Medication Safety: What You Need to Know

Medication Safety

Do you take several drugs, vitamins, and supplements at the same time? Make sure these combinations aren’t causing more harm than good.

Billions of prescriptions are filled every year. In fact, about 4 of every 5 American adults take prescription medicine, over-the-counter (OTC) drugs, or dietary supplements weekly. Almost a third of them take 5 or more drugs per week.

With all the medications you may be taking, do you know enough about each one? Are you:

  • Getting the right dosage?
  • Making sure each drug interacts well with your other drugs, supplements, or food?
  • Finding out whether you may be allergic to any ingredients?

Many people cannot answer these questions correctly. They don’t know if they are taking combinations of drugs, supplements, and herbs that don’t interact well. Or they don’t know what to do if they miss a dose.

For instance, people who take the prescription blood thinner coumadin may think it’s okay to take aspirin, vitamin E, or the herb ginko biloba. But these items can also thin the blood. People on coumadin may not realize they are dangerously thinning out their blood by taking other medicines or supplements.

Increase your health literacy

Having “low health literacy” can result in dangerous dosing and incorrect medication usage. Examples of improper medicine usage include:

  • Children getting the wrong dosage of medicine (for instance, some medication dosages should be based on weight and not age)
  • People taking more or less than the prescribed dosage
  • Not taking 1 or more prescribed drugs
  • Taking drugs together that should not be mixed
  • Taking extra doses
  • Taking drugs at wrong times

Health information can be confusing to anyone. Ask your doctor questions so you can take medicine with confidence.

Any medicine can be used incorrectly, including:

  • Insulin
  • Blood thinners
  • Antibiotics
  • Aspirin
  • Pain medications

Know what you’re taking

Knowing what medicines you’re taking is the first step to avoiding problems. Ask your doctor for a list with:

  • Drug names (brand or generic)
  • What each is for
  • Dosage details – how much, how often, how long, and what to do for a missed dose
  • Side effects to look for and what to do if they occur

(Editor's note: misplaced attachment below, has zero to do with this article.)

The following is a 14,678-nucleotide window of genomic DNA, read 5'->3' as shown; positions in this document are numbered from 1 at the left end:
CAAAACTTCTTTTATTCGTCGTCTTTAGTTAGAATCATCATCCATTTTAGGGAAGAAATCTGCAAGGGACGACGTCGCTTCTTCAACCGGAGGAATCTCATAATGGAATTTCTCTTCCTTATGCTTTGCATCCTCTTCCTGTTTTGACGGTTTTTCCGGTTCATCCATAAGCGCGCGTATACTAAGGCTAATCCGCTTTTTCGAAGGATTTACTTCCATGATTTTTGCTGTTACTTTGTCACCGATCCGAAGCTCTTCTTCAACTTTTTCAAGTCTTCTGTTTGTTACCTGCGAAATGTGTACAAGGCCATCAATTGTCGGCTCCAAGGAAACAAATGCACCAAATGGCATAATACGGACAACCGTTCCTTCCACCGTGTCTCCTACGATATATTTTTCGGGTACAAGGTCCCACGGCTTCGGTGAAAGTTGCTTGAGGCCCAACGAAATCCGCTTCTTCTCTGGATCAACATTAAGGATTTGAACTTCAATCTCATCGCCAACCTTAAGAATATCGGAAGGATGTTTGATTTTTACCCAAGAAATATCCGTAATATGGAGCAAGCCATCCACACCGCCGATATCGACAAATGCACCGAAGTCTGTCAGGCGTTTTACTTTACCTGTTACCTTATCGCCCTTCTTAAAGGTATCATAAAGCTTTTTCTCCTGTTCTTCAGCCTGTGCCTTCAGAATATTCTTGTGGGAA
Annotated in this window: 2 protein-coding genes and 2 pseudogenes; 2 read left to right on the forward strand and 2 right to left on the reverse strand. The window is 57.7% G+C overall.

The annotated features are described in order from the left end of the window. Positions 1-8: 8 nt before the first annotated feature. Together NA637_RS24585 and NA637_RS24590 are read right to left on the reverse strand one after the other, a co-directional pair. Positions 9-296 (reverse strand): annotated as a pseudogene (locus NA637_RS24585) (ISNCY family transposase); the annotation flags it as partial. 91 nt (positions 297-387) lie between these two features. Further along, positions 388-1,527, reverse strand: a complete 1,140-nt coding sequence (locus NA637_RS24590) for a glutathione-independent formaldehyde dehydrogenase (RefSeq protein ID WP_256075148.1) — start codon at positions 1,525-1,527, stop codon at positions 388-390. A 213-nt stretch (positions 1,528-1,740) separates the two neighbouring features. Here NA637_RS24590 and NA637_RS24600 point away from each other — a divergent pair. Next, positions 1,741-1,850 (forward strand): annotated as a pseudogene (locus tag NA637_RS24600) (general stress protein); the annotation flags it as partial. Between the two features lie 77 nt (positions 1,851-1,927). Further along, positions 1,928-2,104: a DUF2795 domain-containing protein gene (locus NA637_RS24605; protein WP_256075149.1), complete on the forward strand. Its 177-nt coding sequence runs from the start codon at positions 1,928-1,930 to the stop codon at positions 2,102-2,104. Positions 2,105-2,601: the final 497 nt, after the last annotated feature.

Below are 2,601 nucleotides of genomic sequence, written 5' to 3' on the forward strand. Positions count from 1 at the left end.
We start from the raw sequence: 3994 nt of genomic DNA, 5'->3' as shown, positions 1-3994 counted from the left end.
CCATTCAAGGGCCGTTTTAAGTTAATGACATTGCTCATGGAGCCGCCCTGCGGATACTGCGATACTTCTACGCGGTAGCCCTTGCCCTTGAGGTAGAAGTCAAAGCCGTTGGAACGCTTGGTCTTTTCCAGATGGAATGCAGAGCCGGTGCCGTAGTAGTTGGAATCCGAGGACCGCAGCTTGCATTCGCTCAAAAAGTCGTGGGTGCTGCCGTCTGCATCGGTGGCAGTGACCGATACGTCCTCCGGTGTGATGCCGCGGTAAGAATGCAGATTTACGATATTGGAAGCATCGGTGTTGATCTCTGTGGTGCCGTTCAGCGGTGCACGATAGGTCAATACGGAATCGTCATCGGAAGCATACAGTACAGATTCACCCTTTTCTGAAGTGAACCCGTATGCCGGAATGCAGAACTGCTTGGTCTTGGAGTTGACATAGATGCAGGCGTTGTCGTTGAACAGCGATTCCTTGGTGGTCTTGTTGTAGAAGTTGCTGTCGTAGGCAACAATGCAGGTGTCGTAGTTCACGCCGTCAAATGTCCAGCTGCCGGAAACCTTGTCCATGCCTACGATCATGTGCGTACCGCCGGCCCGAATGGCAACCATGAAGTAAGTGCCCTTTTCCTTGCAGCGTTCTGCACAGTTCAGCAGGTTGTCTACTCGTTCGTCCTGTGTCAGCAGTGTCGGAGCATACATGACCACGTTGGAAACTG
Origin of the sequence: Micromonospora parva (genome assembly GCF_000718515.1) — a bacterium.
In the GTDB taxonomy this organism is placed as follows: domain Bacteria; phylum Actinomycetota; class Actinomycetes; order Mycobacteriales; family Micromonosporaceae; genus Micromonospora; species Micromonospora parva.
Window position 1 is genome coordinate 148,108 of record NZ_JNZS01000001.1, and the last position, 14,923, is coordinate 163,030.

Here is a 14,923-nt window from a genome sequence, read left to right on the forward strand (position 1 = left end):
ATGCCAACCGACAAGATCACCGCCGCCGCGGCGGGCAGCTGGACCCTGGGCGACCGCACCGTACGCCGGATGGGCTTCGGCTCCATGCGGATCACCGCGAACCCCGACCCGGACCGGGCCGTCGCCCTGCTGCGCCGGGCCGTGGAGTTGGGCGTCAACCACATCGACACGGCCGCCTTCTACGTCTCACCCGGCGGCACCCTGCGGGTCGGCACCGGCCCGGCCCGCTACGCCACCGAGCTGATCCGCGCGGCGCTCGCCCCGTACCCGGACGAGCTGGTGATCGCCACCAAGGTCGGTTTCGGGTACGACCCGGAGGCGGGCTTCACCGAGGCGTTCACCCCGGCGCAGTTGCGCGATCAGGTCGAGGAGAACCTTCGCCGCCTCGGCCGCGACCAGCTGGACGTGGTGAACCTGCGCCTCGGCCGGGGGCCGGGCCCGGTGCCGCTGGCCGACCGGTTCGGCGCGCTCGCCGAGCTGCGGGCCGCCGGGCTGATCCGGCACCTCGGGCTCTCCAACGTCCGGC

Ask your doctor if there are certain foods, drinks, medicines, and activities to avoid. Check to see if you should avoid sun exposure while taking your medication.

You can also ask a pharmacist for help. Most can work with your health care team on a medication treatment plan. They can also help to:

  • Give detailed information about medications
  • Eliminate drug duplication
  • Screen for interactions between drugs

Take charge

Learn to avoid dangerous situations and know when to ask for help. Keep good records of everything you take – prescriptions, OTC products, dietary supplements, herbs, and alternative medicines.

  • Write down the name of each drug, the doctor who prescribed it, the name of the pharmacy, when the medication was started, the amount taken, and when taken.
  • Report unexpected changes after starting new drugs.

Ensure proper dosage:

  • For liquid medicines, use the measuring spoon, cup, or syringe provided.
    • If the medicine doesn’t come with a measuring tool, ask for one at the pharmacy.
  • Crushing, chewing, or breaking pills could make medication unsafe or ineffective.
  • Check expiration dates. Drugs may not work or may cause harm after this date.
  • Keep medications in original containers.

Many answers about drugs, interactions, and side effects can also be found in the Healthlinerx Drug Guide on this site. It can help you learn how drugs react with food, beverages, and dietary supplements.

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